In total, 48 cases were identified, involving patients, HCP, and family members across 2 hospitals, an outpatient clinic, and a dialysis clinic. At each hospital, transmission was linked to a unique index case. Moreover, 4 cases were associated with superspreading events (any interaction where a case patient transmitted to ≥5 subsequent case patients). All 4 of these patients were severely ill, were initially not recognized as MERS-CoV cases, and subsequently died. Genomic sequences clustered separately, suggesting 2 distinct outbreaks. Overall, 4 (24%) of 17 HCP cases and 3 (3%) of 114 HCP contacts of cases were seropositive.
We describe 2 distinct healthcare-associated outbreaks, each initiated by a unique index case and characterized by multiple superspreading events. Delays in recognition and in subsequent implementation of control measures contributed to secondary transmission. Prompt contact tracing, repeated testing, HCP furloughing, and implementation of recommended transmission-based precautions for suspected cases ultimately halted transmission.
Drought stress ‘particularly at seedling stage’ causes morpho-physiological differences in wheat which are crucial for its survival and adaptability. In the present study, 209 recombinant inbred lines (RILs) from synthetic wheat (W7984)× ‘Opata’ (also known as SynOpRIL) population were investigated under well-watered and water-limited conditions to identify quantitative trait loci (QTL) for morphological traits at seedling stage. Analysis of variance revealed significant differences (P < 0.01) among RILs, and water treatments for all traits with moderate to high broad sense heritability. Pearson's coefficient of correlation revealed positive correlation among all traits except dry root weight that showed poor correlation with fresh shoot weight (FSW) under water-limited conditions. A high-density linkage map was constructed with 2639 genotyping-by-sequencing markers and covering 5047 cM with an average marker density of 2 markers/cM. Composite interval mapping identified 16 QTL distributed over nine chromosomes, of which six were identified under well-watered and 10 in water-limited conditions. These QTL explained from 4 to 59% of the phenotypic variance. Six QTL were identified on chromosome 7B; three for shoot length under water-limited conditions (QSL.nust-7B) at 64, 104 and 221 cM, two for fresh root weight (QFRW.nust-7B) at 124 and 128 cM, and one for root length (QRL.nust-7B) at 122 cM positions. QFSW.nust-7B appeared to be the most significant QTL explaining 59% of the phenotypic variance and also associated with FSW at well-watered conditions. These QTL could serve as target regions for candidate gene discovery and marker-assisted selection in wheat breeding.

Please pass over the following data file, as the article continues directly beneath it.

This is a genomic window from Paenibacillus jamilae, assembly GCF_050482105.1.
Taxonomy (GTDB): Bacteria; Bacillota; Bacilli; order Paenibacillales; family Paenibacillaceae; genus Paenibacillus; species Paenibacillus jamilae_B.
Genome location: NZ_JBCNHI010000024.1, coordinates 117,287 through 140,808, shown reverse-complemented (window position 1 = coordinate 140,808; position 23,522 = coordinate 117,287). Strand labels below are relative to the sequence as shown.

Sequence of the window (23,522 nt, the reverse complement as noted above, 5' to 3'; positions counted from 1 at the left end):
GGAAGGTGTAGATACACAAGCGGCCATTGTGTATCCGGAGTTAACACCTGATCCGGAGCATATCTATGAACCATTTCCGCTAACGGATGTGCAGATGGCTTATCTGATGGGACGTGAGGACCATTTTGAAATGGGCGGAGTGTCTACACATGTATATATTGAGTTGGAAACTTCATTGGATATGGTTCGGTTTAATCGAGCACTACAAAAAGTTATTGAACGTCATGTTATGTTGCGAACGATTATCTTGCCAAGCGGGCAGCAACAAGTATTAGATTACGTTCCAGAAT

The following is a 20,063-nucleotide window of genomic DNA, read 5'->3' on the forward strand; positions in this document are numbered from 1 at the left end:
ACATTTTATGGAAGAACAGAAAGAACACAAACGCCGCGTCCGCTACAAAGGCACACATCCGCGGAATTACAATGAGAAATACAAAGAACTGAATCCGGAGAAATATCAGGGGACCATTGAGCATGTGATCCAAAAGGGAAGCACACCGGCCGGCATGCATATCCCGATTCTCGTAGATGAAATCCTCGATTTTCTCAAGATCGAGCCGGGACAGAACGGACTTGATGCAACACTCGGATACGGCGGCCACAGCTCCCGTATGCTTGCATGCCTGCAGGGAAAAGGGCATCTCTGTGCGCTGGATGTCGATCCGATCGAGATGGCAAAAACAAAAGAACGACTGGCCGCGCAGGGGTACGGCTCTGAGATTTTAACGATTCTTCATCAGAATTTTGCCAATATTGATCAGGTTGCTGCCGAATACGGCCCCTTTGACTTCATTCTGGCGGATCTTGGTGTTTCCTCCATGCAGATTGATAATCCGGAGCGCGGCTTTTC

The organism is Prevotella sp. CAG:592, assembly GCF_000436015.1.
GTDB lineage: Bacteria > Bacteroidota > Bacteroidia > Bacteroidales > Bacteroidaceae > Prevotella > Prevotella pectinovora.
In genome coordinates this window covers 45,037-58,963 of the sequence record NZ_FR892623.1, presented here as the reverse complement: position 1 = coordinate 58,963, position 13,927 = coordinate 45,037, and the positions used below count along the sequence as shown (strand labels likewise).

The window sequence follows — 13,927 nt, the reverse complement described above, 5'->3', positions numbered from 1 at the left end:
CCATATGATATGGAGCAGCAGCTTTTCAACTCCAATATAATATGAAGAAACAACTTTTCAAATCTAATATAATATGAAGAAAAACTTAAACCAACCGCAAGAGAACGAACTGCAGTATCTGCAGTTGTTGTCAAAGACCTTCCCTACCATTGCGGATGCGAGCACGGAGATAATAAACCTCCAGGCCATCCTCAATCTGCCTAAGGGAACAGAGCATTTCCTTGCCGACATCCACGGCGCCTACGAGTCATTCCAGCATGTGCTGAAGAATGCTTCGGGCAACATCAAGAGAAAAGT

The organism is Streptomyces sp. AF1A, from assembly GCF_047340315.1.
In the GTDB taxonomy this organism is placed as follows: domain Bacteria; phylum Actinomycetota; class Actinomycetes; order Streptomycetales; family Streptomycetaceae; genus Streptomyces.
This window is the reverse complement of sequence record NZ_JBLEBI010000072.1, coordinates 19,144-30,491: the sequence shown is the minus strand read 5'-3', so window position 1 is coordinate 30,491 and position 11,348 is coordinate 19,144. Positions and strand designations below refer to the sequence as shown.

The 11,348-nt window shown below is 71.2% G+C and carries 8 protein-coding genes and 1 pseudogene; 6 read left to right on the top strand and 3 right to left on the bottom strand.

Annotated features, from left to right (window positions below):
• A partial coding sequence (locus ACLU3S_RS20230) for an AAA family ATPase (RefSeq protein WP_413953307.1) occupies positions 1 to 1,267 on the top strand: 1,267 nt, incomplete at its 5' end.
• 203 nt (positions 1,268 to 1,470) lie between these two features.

Apis mellifera jemenitica, the only indigenous honey bee race of Saudi Arabia, is well adapted to the harsh local environmental conditions. A large-scale field survey was conducted to screen major Saudi Arabian beekeeping locations for infection by Paenibacillus larvae. Paenibacillus larvae is one of the major bacterial pathogens of honey bee broods and is the causative agent of American foulbrood disease. Larvae from samples suspected of infection were collected from different apiaries and homogenized in phosphate-buffered saline. Bacteria were isolated on MYPGP agar medium. Two bacterial isolates, ksuPL3 and ksuPL5 (16S rRNA GenBank accession numbers, KR780760 and KR780761, respectively), were subjected to molecular identification using P. larvae-specific primers. A BLAST sequence analysis revealed that the two isolates were P. larvae with more than 98% sequence identity. This detection of P. larvae in the indigenous honey bee is the first recorded incidence of this pathogen in Saudi Arabia. This study emphasizes the need for the relevant authorities to take immediate steps towards treating and limiting the spread of this disease throughout the country.